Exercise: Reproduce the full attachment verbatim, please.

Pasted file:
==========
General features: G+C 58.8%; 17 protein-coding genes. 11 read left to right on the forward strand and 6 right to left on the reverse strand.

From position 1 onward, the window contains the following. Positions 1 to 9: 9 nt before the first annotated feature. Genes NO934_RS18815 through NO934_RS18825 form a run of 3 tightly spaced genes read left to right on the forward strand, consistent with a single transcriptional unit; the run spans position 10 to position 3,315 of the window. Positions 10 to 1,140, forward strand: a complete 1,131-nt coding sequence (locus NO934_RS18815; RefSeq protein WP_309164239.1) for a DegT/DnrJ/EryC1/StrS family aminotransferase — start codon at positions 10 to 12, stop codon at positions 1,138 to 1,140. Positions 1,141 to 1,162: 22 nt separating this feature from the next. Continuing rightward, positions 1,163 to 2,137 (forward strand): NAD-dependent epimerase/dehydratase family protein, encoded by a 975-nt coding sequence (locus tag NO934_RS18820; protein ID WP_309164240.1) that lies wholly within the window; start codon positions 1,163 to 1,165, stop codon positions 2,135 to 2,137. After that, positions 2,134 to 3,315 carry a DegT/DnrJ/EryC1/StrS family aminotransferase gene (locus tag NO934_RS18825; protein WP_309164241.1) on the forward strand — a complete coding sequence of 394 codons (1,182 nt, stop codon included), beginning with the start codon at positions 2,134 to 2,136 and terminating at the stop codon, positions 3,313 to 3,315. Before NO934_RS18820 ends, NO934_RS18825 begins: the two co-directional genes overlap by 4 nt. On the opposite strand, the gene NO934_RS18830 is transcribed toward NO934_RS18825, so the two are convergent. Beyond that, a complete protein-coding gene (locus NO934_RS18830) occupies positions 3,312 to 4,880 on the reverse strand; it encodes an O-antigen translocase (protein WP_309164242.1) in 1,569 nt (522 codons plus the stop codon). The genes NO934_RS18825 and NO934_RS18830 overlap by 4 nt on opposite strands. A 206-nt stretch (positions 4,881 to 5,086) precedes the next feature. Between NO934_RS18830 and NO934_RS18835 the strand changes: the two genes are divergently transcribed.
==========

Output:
General features: G+C 58.8%; 17 protein-coding genes. 11 read left to right on the forward strand and 6 right to left on the reverse strand.

From position 1 onward, the window contains the following. Positions 1 to 9: 9 nt before the first annotated feature. Genes NO934_RS18815 through NO934_RS18825 form a run of 3 tightly spaced genes read left to right on the forward strand, consistent with a single transcriptional unit; the run spans position 10 to position 3,315 of the window. Positions 10 to 1,140, forward strand: a complete 1,131-nt coding sequence (locus NO934_RS18815; RefSeq protein WP_309164239.1) for a DegT/DnrJ/EryC1/StrS family aminotransferase — start codon at positions 10 to 12, stop codon at positions 1,138 to 1,140. Positions 1,141 to 1,162: 22 nt separating this feature from the next. Continuing rightward, positions 1,163 to 2,137 (forward strand): NAD-dependent epimerase/dehydratase family protein, encoded by a 975-nt coding sequence (locus tag NO934_RS18820; protein ID WP_309164240.1) that lies wholly within the window; start codon positions 1,163 to 1,165, stop codon positions 2,135 to 2,137. After that, positions 2,134 to 3,315 carry a DegT/DnrJ/EryC1/StrS family aminotransferase gene (locus tag NO934_RS18825; protein WP_309164241.1) on the forward strand — a complete coding sequence of 394 codons (1,182 nt, stop codon included), beginning with the start codon at positions 2,134 to 2,136 and terminating at the stop codon, positions 3,313 to 3,315. Before NO934_RS18820 ends, NO934_RS18825 begins: the two co-directional genes overlap by 4 nt. On the opposite strand, the gene NO934_RS18830 is transcribed toward NO934_RS18825, so the two are convergent. Beyond that, a complete protein-coding gene (locus NO934_RS18830) occupies positions 3,312 to 4,880 on the reverse strand; it encodes an O-antigen translocase (protein WP_309164242.1) in 1,569 nt (522 codons plus the stop codon). The genes NO934_RS18825 and NO934_RS18830 overlap by 4 nt on opposite strands. A 206-nt stretch (positions 4,881 to 5,086) precedes the next feature. Between NO934_RS18830 and NO934_RS18835 the strand changes: the two genes are divergently transcribed.